6) Activities. Knowing what you are doing at the current time allows your adversary to adjust their plans accordingly. If your adversary knows you are currently setting up a camp, then they can probably assume you are not about to attack them, and operations they carry out at that time are safer to execute.

7) Effects of enemy action. Knowing what effect their own actions have had on your group will allow an enemy to adjust their planning and operations to better effect. If an enemy knows that their last attack was very effective, then they will continue to carry out the same kind of attacks, where as if an attack had little or no effect, they may change their methods.

Information from any of the above categories may also give the enemy information in other categories. Knowing your intent to go to a certain position at some time in the future, reveals a future location. Identifying a units function hints at some capabilities and limitations. That is why it is crucial for OPSEC to protect this information.

Imagine the following radio exchange between an infantry platoon, B1, and their command, B6:

B6: “Team 1, Team 1, this is command, do you copy? Over.

B1: “Command, this is Team 1, go ahead. Over.

B6: “Hey Bob, we took a licking from OPFOR yesterday out by Candy Mountain. They destroyed our HF radio, so we do not have any long range commo at the moment. Well, anyway, we are going to attack their outpost on the north side of Happy Valley tomorrow morning. Rendezvous at Grid 1213141589 at 0500. We will place the mortars just east of that location, and attack at 0600. Over.

B1: “Roger, We copy all that, Frank. We will head out tonight, and layup about an hour south of the rendezvous, until 0400, and then head in. see ya there, and stay safe. Over

B6: “Roger that Bob. Team 1, this is command. Over and out

The above exchange is full of OPSEC violations. Personal ID of Frank, and Bob; functional ID. of command and team; capabilities of having mortars, limitations of command not having a HF radio; locations of the rendezvous, layup, and mortar positions, intent of their plan and the effect of the previous attack. It is a goldmine of information for the OPFOR. Based on this information, the OPFOR can ambush Team 1 in route to their layup, or rendezvous, or sabotage the mortar position, or attack the rendezvous before Team 1 links up, or reinforce their outpost, or vacate it and lay traps, ect…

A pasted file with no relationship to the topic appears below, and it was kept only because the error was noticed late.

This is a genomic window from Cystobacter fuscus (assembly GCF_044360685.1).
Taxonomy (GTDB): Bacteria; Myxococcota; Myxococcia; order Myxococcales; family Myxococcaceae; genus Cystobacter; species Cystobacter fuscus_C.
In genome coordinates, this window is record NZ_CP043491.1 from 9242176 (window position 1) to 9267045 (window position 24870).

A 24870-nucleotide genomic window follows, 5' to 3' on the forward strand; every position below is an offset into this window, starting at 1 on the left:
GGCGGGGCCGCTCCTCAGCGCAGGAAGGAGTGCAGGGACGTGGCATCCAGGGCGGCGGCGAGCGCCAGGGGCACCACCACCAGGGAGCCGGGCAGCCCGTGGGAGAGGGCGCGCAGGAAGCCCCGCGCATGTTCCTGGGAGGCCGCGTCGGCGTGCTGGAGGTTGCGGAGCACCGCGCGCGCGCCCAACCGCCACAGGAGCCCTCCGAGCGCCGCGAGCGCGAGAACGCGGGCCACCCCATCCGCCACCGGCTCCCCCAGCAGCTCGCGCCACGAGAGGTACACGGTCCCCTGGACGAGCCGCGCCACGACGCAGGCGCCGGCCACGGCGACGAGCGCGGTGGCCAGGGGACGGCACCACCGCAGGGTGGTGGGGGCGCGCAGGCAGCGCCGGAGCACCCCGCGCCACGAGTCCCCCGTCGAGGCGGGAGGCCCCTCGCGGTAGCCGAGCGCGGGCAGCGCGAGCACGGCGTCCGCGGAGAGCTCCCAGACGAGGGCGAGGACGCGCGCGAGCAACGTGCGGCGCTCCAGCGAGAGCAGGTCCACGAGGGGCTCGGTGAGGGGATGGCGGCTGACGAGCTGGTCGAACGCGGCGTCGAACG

We can mitigate these OPSEC violations by following the standard operating procedures (SOP’s) found in Volume 1 of the Signals Handbook.    By only transmitting what is necessary, and by following the proper format, The above exchange becomes the following:

B6: “Bravo 1, Bravo 1, This is Bravo 6, Over.

B1: “Bravo 6, This is Bravo 1, go ahead, Over

B6: “Rally at Grid 121314589, at 0500. Over.

B1: “Wilco, Out.

We can see with this new exchange, we have eliminated a lot of the OPSEC compromises. There is still a location, and some intent, but it is a lot less actionable than the first exchange. Any additional information about the attack, or mortar positions can be exchanged by B1 and B6 in person at the rendezvous.

By following good SOP’s we can reduce, but not entirely eliminate OPSEC compromises. We can further reduce our OPSEC compromises by employing good COMSEC.


Communications Security (COMSEC) is the process of protecting the content of our communications. There are a number of approaches that can be used to implement COMSEC, from technological to procedural. Technological methods include encrypted radios, frequency hopping radios, steganography (hiding communications within other messages), and certain bands or modes of radio communication. Procedural methods include using codewords, codebooks, and manual encryption.
Good COMSEC lets us achieve better OPSEC.

Looking at the exchange above, we see that the OPSEC compromises still there are the grid location, and time to be there. Since “Bravo 1” and “Bravo 6” are following army convention then it also hints that B6 is command, compromising functional identification, so just by adding code names and DRYAD based encryption (As discussed in Volume 1 ) we can remove the rest of the OPSEC compromises:

B6: “Whirlwind, Whirlwind, This is Thunderhead. Over.

B1: “Thunderhead, this is Whirlwind. Go ahead. Over.

B6: “Rally at grid I set Charlie, November, Quebec, Yankee, Alpha, Foxtrot, Juliett, X-Ray, Bravo, Hotel, at time, I set: Lima, India, November, Foxtrot, Victor. Over.

B1: “Wilco. Out.

Now our transmission only tells them that we will be going somewhere, sometime. By using the DRYAD encryption we are denying them information about location and time. If we deem that even that little bit of information is too much of a compromise of OPSEC, we can either encrypt the whole message via a one time pad, or use the a codebook and the DRYAD sheet to also encrypt the “rally” and “time” parts of the message.


Another part of the OPSEC plan should include transmission security (TRANSEC.) Because an opponent may be using signals intelligence, (SIGINT) we need to take measures to minimize the radio signals they can detect. The longer a radio is transmitting, the greater chance the opponent’s SIGINT element will detect it, and possibly radio locate, or radio direction find the transmitting radio.